Nazi gold

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Nazi gold (German: Raubgold, "stolen gold") is the gold transferred by Nazi Germany to overseas banks during World War II. The regime executed a policy of looting the assets of its victims to finance the war, collecting the looted assets in central depositories. The occasional transfer of gold in return for currency took place in collusion with many individual collaborative institutions. The precise identities of those institutions, as well as the exact extent of the transactions, remain unclear.

The present whereabouts of Nazi gold that disappeared into European banking institutions in 1945 has been the subject of several books, conspiracy theories, and a civil suit brought in January 2000 against the Vatican Bank, the Franciscan Order, and other defendants.

Acquisition[edit]

Nazi gold stored in Merkers Salt Mine
As Minister of Economics, Walther Funk accelerated the pace of rearmament and as Reichsbank president banked for the SS the gold rings of Buchenwald victims

The draining of Germany's gold and foreign exchange reserves inhibited the acquisition of materiel, and the Nazi economy, focused on militarisation, could not afford to deplete the means to procure foreign machinery and parts. Nonetheless, towards the end of the 1930s, Germany's foreign reserves were unsustainably low. By 1939, Germany had defaulted upon its foreign loans and most of its trade relied upon command economy barter.[1]

However, this tendency towards autarkic conservation of foreign reserves concealed a trend of expanding official reserves, which occurred through looting assets from annexed Austria, occupied Czechoslovakia, and Nazi-governed Danzig.[2] It is believed that these three sources boosted German official gold reserves by US $71m between 1937 and 1939.[2] To mask the acquisition, the Reichsbank understated its official reserves in 1939 by $40m relative to the Bank of England's estimates.[2]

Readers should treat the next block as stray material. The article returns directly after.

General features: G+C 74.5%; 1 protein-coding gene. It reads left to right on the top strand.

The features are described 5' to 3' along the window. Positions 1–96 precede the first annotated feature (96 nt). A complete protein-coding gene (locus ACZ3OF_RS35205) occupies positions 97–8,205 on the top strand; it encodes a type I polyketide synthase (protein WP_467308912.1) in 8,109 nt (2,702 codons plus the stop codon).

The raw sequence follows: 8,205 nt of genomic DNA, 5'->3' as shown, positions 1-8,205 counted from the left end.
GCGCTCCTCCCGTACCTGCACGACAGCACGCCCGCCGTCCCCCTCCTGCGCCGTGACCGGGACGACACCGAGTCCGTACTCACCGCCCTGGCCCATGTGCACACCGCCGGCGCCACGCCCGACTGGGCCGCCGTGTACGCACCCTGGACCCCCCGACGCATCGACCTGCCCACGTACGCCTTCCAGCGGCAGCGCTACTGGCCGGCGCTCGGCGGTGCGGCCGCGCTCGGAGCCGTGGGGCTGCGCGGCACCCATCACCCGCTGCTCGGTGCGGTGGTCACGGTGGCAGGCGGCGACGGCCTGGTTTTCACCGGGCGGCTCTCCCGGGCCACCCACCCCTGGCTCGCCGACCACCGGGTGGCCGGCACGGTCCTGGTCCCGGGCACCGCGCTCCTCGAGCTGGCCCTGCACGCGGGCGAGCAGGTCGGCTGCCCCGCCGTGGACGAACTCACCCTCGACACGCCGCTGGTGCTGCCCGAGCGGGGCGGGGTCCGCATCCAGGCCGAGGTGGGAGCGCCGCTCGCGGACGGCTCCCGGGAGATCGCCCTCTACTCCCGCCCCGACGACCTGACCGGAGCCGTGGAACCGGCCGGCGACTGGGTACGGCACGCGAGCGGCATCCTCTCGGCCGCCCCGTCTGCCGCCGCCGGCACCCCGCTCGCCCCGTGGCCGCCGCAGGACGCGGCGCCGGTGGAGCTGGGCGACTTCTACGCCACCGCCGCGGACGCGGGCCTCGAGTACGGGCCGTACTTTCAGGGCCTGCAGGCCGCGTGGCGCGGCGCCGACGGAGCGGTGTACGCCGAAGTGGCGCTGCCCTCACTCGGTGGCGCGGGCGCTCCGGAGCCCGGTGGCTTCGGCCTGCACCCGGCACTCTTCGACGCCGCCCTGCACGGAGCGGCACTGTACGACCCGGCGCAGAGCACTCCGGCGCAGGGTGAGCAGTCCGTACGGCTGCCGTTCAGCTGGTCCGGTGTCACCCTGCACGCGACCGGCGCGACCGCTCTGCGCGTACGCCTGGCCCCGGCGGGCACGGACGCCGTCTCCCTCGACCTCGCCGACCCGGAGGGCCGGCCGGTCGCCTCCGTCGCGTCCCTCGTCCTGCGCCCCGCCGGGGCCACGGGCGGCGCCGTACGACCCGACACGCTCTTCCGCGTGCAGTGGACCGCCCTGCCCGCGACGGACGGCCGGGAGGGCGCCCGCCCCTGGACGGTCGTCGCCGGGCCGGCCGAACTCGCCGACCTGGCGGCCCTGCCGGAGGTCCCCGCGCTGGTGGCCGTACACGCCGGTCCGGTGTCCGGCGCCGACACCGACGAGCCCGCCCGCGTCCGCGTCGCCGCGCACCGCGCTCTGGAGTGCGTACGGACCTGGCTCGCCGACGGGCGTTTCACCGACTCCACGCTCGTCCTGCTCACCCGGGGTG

During the war, Nazi Germany continued the practice on a much larger scale. Germany expropriated some $550m in gold from foreign governments, including $223m from Belgium and $193m from the Netherlands.[2] These figures do not include gold and other instruments stolen from private citizens or companies. The total value of all assets stolen by Nazi Germany remains uncertain.

A growing source of precious metal came from Nazi concentration camps and death camps, where all property was taken from the victims, and included personal effects such as wedding rings, pocket watches, cigarette cases, jewellery and gold teeth. (All other substantial property, such as houses, paintings, shares, and bonds, were stolen from the victims before they entered the camps.) The gold was collected at the camps and sent to the Reichsbank under the false-name Max Heiliger accounts for melting down for bullion.

Much of the gold bullion was stored in abandoned mines in Germany, such as the Merkers mine, where it was found by US soldiers towards the end of the war in 1945. Other resources such as the personal possessions of the victims of Nazi persecution, were found in the concentration camps on liberation.

Disposal[edit]

The present whereabouts of the Nazi gold that disappeared into European banking institutions in 1945 has been the subject of several books, conspiracy theories, and a civil suit brought in January 2000 in California against the Vatican Bank, the Franciscan Order and other defendants.[3] The suit against the Vatican Bank did not claim that the gold was then in its possession and has since been dismissed.[4][5]

The Swiss National Bank, the largest gold distribution centre in continental Europe before the war, was the logical venue through which Nazi Germany could dispose of its gold.[6] During the war, the SNB received $440m in gold from Nazi sources, of which $316m is estimated to have been looted.[7]

Vatican[edit]

On October 21, 1946, the U.S. State Department received a Top Secret report from US Treasury Agent Emerson Bigelow.[8][9] The report, released by the U.S. government finally in 1997, established that Bigelow received reliable information on the matter from the American Office of Strategic Services (OSS) or CIC intelligence officials of the US Army.[10] The document, referred to as the "Bigelow Report", was declassified on December 31, 1996, and released in 1997.